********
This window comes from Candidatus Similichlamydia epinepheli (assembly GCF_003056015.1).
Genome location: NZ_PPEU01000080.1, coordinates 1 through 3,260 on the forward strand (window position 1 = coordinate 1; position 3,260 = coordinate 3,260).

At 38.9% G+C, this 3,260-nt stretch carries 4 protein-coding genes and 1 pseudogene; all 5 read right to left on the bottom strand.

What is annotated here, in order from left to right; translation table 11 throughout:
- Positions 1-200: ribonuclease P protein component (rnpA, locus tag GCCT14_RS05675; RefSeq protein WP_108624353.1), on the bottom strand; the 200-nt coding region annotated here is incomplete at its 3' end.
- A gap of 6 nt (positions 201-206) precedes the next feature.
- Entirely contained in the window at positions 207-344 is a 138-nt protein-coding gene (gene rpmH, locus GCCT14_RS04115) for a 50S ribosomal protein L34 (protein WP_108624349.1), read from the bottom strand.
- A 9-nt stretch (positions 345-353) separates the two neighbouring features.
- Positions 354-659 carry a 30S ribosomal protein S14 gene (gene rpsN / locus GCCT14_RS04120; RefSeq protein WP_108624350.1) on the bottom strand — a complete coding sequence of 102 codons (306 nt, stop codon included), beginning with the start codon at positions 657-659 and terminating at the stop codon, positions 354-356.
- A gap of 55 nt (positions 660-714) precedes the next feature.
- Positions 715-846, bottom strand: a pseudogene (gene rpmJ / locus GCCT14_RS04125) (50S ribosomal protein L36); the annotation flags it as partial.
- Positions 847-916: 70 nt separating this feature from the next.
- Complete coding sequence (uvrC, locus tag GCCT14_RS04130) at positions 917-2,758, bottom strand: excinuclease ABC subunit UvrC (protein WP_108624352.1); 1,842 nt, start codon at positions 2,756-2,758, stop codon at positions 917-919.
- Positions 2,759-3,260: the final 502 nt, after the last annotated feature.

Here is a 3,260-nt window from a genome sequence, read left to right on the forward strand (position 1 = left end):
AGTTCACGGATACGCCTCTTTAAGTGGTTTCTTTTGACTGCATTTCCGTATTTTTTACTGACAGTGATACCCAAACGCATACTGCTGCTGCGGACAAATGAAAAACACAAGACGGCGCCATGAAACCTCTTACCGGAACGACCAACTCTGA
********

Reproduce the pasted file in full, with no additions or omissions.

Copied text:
This window comes from Candidatus Similichlamydia epinepheli (assembly GCF_003056015.1).
Genome location: NZ_PPEU01000080.1, coordinates 1 through 3,260 on the forward strand (window position 1 = coordinate 1; position 3,260 = coordinate 3,260).

At 38.9% G+C, this 3,260-nt stretch carries 4 protein-coding genes and 1 pseudogene; all 5 read right to left on the bottom strand.

What is annotated here, in order from left to right; translation table 11 throughout:
- Positions 1-200: ribonuclease P protein component (rnpA, locus tag GCCT14_RS05675; RefSeq protein WP_108624353.1), on the bottom strand; the 200-nt coding region annotated here is incomplete at its 3' end.
- A gap of 6 nt (positions 201-206) precedes the next feature.
- Entirely contained in the window at positions 207-344 is a 138-nt protein-coding gene (gene rpmH, locus GCCT14_RS04115) for a 50S ribosomal protein L34 (protein WP_108624349.1), read from the bottom strand.
- A 9-nt stretch (positions 345-353) separates the two neighbouring features.
- Positions 354-659 carry a 30S ribosomal protein S14 gene (gene rpsN / locus GCCT14_RS04120; RefSeq protein WP_108624350.1) on the bottom strand — a complete coding sequence of 102 codons (306 nt, stop codon included), beginning with the start codon at positions 657-659 and terminating at the stop codon, positions 354-356.
- A gap of 55 nt (positions 660-714) precedes the next feature.
- Positions 715-846, bottom strand: a pseudogene (gene rpmJ / locus GCCT14_RS04125) (50S ribosomal protein L36); the annotation flags it as partial.
- Positions 847-916: 70 nt separating this feature from the next.
- Complete coding sequence (uvrC, locus tag GCCT14_RS04130) at positions 917-2,758, bottom strand: excinuclease ABC subunit UvrC (protein WP_108624352.1); 1,842 nt, start codon at positions 2,756-2,758, stop codon at positions 917-919.
- Positions 2,759-3,260: the final 502 nt, after the last annotated feature.

Here is a 3,260-nt window from a genome sequence, read left to right on the forward strand (position 1 = left end):
AGTTCACGGATACGCCTCTTTAAGTGGTTTCTTTTGACTGCATTTCCGTATTTTTTACTGACAGTGATACCCAAACGCATACTGCTGCTGCGGACAAATGAAAAACACAAGACGGCGCCATGAAACCTCTTACCGGAACGACCAACTCTGA